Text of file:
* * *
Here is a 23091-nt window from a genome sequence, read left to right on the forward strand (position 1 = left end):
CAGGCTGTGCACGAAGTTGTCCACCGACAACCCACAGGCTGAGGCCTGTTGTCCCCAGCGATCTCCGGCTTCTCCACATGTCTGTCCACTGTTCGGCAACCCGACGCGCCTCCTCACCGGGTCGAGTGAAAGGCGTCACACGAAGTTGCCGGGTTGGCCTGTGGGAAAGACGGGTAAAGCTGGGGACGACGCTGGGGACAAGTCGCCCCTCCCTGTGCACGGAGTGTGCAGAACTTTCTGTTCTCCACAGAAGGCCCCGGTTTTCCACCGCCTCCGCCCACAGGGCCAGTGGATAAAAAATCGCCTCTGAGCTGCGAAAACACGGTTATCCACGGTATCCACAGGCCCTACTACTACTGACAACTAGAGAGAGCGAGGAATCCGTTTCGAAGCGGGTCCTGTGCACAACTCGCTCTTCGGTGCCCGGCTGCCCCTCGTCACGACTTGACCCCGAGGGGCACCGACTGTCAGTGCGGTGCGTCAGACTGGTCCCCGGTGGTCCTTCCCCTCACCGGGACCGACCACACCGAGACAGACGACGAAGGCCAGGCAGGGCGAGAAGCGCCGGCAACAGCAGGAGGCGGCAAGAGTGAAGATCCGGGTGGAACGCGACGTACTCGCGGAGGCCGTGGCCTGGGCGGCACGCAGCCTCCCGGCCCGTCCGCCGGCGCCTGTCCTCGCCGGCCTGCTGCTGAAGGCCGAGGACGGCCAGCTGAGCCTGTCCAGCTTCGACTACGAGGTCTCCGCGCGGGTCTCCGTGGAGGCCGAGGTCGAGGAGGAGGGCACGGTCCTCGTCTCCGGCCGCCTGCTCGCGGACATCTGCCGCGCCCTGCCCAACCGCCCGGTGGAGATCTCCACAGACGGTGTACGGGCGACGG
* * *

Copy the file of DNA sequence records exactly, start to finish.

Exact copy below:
Here is a 23091-nt window from a genome sequence, read left to right on the forward strand (position 1 = left end):
CAGGCTGTGCACGAAGTTGTCCACCGACAACCCACAGGCTGAGGCCTGTTGTCCCCAGCGATCTCCGGCTTCTCCACATGTCTGTCCACTGTTCGGCAACCCGACGCGCCTCCTCACCGGGTCGAGTGAAAGGCGTCACACGAAGTTGCCGGGTTGGCCTGTGGGAAAGACGGGTAAAGCTGGGGACGACGCTGGGGACAAGTCGCCCCTCCCTGTGCACGGAGTGTGCAGAACTTTCTGTTCTCCACAGAAGGCCCCGGTTTTCCACCGCCTCCGCCCACAGGGCCAGTGGATAAAAAATCGCCTCTGAGCTGCGAAAACACGGTTATCCACGGTATCCACAGGCCCTACTACTACTGACAACTAGAGAGAGCGAGGAATCCGTTTCGAAGCGGGTCCTGTGCACAACTCGCTCTTCGGTGCCCGGCTGCCCCTCGTCACGACTTGACCCCGAGGGGCACCGACTGTCAGTGCGGTGCGTCAGACTGGTCCCCGGTGGTCCTTCCCCTCACCGGGACCGACCACACCGAGACAGACGACGAAGGCCAGGCAGGGCGAGAAGCGCCGGCAACAGCAGGAGGCGGCAAGAGTGAAGATCCGGGTGGAACGCGACGTACTCGCGGAGGCCGTGGCCTGGGCGGCACGCAGCCTCCCGGCCCGTCCGCCGGCGCCTGTCCTCGCCGGCCTGCTGCTGAAGGCCGAGGACGGCCAGCTGAGCCTGTCCAGCTTCGACTACGAGGTCTCCGCGCGGGTCTCCGTGGAGGCCGAGGTCGAGGAGGAGGGCACGGTCCTCGTCTCCGGCCGCCTGCTCGCGGACATCTGCCGCGCCCTGCCCAACCGCCCGGTGGAGATCTCCACAGACGGTGTACGGGCGACGG